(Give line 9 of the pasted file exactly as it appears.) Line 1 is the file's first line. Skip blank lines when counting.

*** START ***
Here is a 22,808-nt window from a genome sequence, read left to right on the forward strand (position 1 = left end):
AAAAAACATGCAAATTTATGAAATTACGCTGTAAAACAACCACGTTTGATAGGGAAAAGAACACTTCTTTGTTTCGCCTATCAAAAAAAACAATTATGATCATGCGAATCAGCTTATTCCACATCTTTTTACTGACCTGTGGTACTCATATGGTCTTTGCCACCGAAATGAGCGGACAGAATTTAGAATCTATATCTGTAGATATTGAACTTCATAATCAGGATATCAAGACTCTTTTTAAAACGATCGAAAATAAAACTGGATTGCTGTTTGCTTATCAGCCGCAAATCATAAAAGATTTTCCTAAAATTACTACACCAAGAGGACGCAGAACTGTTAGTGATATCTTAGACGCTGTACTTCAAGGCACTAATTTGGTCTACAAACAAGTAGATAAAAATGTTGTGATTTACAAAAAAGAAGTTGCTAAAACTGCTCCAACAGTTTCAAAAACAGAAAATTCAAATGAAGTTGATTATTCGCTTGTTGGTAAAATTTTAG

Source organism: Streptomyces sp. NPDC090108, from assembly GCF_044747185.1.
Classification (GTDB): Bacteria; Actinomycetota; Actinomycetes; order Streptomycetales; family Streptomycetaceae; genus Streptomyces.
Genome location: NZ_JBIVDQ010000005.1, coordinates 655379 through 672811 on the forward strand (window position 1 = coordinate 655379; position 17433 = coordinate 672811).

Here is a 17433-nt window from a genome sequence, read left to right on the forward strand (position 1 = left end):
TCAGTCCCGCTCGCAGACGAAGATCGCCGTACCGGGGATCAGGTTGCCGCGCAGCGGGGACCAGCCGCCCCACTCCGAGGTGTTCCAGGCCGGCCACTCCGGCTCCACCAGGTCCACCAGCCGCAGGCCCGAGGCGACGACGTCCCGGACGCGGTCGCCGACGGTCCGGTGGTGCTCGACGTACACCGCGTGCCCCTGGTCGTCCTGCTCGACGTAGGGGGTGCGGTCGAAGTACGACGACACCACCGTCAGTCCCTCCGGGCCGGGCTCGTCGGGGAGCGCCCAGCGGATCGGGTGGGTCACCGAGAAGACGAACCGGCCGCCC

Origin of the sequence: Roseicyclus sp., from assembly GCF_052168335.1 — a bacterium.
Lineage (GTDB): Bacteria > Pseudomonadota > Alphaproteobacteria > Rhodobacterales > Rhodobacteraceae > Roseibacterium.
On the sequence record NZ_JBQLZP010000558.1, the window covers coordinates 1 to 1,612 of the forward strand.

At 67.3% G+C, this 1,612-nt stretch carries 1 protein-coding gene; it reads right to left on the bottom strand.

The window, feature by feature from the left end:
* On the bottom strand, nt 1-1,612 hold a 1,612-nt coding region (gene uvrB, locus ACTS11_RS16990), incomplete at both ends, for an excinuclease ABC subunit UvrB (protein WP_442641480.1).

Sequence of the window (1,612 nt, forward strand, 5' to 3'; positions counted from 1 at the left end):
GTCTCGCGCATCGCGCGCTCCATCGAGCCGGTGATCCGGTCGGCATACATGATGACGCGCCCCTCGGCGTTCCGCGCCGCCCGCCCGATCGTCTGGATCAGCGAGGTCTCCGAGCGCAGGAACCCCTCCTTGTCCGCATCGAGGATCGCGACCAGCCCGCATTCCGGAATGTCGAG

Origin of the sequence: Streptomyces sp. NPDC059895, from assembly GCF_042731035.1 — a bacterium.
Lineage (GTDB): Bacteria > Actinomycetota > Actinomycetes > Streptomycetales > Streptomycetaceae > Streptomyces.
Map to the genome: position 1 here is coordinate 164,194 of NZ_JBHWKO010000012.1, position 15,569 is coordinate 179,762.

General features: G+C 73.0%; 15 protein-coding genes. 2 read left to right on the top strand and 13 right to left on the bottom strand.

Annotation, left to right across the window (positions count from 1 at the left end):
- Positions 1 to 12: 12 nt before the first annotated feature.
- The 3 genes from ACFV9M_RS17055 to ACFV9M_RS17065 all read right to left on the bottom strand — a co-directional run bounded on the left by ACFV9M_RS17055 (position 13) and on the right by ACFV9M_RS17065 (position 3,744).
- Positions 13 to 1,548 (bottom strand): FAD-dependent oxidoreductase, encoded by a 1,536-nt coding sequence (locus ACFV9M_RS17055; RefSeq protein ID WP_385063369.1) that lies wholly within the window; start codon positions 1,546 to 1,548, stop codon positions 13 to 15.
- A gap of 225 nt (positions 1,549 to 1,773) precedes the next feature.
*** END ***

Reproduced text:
Lineage (GTDB): Bacteria > Pseudomonadota > Alphaproteobacteria > Rhodobacterales > Rhodobacteraceae > Roseibacterium.